A reactionary American group with millions of dollars from undisclosed donors is branching out to the UK. Cherwell can reveal it claims to already have chapters at eight universities including Oxford.
Turning Point USA aims to shift student politics to the right; its tactics have included intimidating academics and covertly funnelling thousands of dollars into student political campaigns.
The chairman of Turning Point UK, former Oxford student and Bullingdon Club member George Farmer, told Cherwell that the group’s main objective would be to “reverse the direction of travel in a lot of these universities, where left-wing academics are broadly filling young minds with cultural Marxism.”
Cultural Marxism is a conspiracy theory popular with the radical right, which states that multiculturalism, feminism and LGBTQ+ rights are part of a conspiracy by Marxist intellectuals that aims to undermine Western society.
Turning Point UK employs several paid full-time staff and is currently soliciting donations. Farmer refused to elaborate on the identity of donors and told Cherwell that they would remain anonymous for the foreseeable future.
Farmer, son of former Conservative party treasurer Lord Farmer, is a former social secretary of the Oxford University Conservative Association (OUCA). In 2012, OUCA was forced to disaffiliate from the University after it was revealed that Farmer and the club’s treasurer had failed to pay a £1,200 restaurant bill.
Turning Point UK plans to officially launch with a series of controversy-generating debates at the universities of London (10th March), Cambridge (11th March), Sheffield (12th March) and Sussex (13th March).
Farmer told Cherwell that the group currently has chapters at the universities of Sussex, Oxford, St Andrews, York, Warwick and Nottingham as well as King’s College London, University College London, the London School of Economics and University of the Arts London.
The group was launched last month by Turning Point USA leaders Charlie Kirk and Candace Owens at the Royal Automobile Club, a prestigious London private members’ club.
The launch event was attended by a number of figures from high society as well as right-wing pro-Brexit figures. Andy Wigmore, who ran the Leave.EU campaign alongside Nigel Farage and Arron Banks, attended the launch event, as well as Steven Edginton, chief digital strategist for Leave Means Leave and digital campaign manager for the TaxPayers’ Alliance.
Also present at the launch was alt-right social media personality Paul Joseph Watson, editor-at-large of conspiracy website InfoWars, whose anti-Islam writing was cited by prosecutors as an inspiration for the Finsbury Park Mosque attack.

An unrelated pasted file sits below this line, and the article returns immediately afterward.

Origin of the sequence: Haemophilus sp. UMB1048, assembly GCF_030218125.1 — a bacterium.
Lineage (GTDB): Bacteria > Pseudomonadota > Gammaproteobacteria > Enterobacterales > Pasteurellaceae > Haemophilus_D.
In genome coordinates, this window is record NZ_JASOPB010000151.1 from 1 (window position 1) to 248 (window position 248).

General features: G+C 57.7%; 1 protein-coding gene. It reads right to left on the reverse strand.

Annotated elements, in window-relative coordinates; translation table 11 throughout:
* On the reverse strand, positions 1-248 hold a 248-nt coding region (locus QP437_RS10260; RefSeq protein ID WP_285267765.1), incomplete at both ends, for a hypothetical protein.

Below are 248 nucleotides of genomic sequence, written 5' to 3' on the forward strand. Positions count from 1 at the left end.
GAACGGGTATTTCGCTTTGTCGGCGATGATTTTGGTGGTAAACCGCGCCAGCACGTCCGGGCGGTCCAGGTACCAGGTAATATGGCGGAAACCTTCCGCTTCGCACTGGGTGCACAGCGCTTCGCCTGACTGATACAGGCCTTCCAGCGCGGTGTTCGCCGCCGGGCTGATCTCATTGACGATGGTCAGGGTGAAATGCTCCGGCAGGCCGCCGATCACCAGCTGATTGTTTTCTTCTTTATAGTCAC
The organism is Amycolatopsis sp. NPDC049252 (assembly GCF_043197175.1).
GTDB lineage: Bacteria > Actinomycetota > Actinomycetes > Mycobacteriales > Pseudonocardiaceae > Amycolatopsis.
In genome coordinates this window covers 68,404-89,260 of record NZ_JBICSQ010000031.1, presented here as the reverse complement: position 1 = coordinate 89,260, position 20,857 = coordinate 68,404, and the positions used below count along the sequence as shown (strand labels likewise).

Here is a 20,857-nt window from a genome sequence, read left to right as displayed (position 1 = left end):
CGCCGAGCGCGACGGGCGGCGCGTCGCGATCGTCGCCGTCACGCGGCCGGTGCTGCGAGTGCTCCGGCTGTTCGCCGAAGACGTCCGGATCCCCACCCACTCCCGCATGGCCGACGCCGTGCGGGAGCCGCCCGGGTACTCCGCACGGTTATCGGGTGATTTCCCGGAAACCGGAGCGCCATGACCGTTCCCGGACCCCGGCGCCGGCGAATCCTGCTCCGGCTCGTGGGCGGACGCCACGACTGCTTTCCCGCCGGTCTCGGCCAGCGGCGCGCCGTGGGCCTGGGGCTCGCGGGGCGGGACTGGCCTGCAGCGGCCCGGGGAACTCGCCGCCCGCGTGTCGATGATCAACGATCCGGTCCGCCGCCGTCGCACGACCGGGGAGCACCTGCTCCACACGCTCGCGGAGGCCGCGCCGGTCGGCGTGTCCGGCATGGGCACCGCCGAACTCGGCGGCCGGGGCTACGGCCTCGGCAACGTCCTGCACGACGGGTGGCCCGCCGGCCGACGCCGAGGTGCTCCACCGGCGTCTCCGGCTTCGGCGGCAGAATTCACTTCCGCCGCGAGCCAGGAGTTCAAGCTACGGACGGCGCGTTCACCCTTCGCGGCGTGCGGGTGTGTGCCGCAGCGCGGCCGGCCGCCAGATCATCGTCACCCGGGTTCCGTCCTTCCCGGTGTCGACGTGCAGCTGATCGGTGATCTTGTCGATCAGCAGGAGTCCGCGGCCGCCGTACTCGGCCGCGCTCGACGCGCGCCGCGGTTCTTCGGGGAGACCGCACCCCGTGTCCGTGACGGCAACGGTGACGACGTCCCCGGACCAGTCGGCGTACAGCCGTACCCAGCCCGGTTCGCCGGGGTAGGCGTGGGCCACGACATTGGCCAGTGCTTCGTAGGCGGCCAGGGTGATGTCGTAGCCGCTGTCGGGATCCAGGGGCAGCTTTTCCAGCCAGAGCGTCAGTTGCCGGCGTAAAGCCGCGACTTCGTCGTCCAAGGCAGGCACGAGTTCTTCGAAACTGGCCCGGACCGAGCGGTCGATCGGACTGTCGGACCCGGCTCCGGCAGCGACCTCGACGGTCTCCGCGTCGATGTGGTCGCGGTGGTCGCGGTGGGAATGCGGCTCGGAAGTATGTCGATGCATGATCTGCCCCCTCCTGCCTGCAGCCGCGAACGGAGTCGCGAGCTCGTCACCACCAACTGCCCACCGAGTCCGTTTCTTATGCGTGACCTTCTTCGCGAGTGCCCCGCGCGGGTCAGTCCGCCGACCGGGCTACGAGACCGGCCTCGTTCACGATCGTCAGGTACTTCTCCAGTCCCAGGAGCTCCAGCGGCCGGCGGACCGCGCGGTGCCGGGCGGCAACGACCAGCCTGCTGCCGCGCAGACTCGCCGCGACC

Breitbart London editor James Dellingpole was also in attendance, along with pick-up artist and anti-feminist Peter Lloyd. Oxford student Daniel Mcilhiney, who studies theology at Wycliffe Hall, was present but declined to confirm his role in the organisation.
Farmer told Cherwell: “You can see [cultural Marxism] in institutions across the United Kingdom. There’s a whole variety of institutions which are being filled with left-wing academics, with left-wing thinkers who basically are telling people the only way they can think is along the lines of the left.”
Turning Point UK’s emphasis on combatting what it sees as left-wing propaganda in universities echoes the focus of its parent organisation. Turning Point USA has attracted notoriety for its website Professor Watchlist, which carries profiles of left-wing academics. Professor Watchlist accuses those on its website of attempting to “advance leftist propaganda in the classroom.”
A number of professors have received death threats after being listed on the website, but Turning Point USA denied any responsibility. Founder Charlie Kirk has said of the threats: “We do not call for any of that sort of harassment. We don’t condone it, we don’t try to facilitate any sort of cyberbullying or harassment, and just because you put up the words, or another article that’s been written about a professor in an aggregated format, does not mean we should be held responsible for what other people do.”
When asked whether the UK organisation would attempt to create its own Professor Watchlist, Farmer said: “That’s not really been on my agenda yet. It might well be down the line but not at the moment, no.”
Turning Point USA attracted fresh controversy in 2017 when it was revealed to be covertly funnelling thousands of dollars into the student election campaigns of conservative candidates. A leaked phone call recorded TPUSA’s Heartland Regional Director saying: “A huge part of what Turning Point does — that’s really important to donors — is student government races.”
Turning Point UK was also asked whether it would be involved in funding student union election campaigns, Farmer laughed and told Cherwell: “I don’t think we have the money to do that, so that would be a no.”
Parent organisation Turning Point USA claims to have raised $5 million in 2016. Major donors include the Lyne and Harry Bradley Foundation and the Dick and Betsy DeVos Family Foundation, who also fund anti-Muslim hate groups such as the David Horowitz Freedom Center and the Middle East Forum.